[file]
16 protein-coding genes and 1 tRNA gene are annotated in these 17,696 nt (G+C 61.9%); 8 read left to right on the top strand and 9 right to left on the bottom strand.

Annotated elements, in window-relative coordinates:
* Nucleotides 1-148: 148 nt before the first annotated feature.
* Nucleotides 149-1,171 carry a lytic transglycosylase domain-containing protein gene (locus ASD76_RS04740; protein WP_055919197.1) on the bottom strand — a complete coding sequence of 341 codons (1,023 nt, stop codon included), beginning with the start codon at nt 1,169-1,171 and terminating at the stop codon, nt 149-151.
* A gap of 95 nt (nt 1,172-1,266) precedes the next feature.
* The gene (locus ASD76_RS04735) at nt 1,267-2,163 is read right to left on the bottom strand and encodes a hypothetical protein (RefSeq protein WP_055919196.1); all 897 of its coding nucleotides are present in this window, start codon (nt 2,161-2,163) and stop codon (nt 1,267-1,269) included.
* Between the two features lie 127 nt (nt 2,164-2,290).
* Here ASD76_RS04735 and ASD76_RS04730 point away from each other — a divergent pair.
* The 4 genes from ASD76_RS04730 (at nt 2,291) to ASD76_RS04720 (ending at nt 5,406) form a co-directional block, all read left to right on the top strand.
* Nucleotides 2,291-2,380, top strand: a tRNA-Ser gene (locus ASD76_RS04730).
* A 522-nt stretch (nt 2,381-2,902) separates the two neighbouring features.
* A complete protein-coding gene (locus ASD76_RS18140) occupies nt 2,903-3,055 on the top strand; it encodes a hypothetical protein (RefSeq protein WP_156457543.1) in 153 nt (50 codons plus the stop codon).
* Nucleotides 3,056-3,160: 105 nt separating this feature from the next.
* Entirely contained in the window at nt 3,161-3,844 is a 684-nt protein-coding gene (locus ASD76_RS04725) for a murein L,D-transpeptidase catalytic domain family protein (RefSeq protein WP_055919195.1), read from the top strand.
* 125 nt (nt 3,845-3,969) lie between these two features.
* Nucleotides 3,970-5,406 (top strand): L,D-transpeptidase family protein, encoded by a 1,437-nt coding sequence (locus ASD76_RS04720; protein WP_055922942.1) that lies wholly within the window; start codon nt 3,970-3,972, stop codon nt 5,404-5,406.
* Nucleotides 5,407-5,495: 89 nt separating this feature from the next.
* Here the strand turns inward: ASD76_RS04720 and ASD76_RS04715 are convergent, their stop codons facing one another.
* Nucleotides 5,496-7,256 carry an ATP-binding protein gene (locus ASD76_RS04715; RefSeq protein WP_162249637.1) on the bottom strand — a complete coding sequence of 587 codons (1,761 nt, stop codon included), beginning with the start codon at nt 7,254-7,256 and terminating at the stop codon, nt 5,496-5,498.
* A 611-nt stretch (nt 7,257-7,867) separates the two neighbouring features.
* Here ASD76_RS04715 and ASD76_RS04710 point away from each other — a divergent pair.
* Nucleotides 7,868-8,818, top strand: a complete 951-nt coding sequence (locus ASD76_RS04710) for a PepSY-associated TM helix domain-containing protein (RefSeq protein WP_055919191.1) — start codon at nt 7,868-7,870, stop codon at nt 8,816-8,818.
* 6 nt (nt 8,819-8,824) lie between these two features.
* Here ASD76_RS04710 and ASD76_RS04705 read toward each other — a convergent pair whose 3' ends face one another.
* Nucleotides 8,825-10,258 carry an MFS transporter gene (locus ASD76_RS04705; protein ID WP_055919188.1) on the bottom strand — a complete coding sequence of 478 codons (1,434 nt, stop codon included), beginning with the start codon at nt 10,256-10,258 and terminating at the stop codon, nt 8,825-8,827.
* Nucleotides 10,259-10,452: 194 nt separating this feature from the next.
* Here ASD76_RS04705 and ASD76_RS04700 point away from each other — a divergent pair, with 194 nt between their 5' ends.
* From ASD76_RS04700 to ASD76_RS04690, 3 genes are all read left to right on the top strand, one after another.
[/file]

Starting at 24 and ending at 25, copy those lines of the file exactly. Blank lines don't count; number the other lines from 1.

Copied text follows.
* Here ASD76_RS04710 and ASD76_RS04705 read toward each other — a convergent pair whose 3' ends face one another.
* Nucleotides 8,825-10,258 carry an MFS transporter gene (locus ASD76_RS04705; protein ID WP_055919188.1) on the bottom strand — a complete coding sequence of 478 codons (1,434 nt, stop codon included), beginning with the start codon at nt 10,256-10,258 and terminating at the stop codon, nt 8,825-8,827.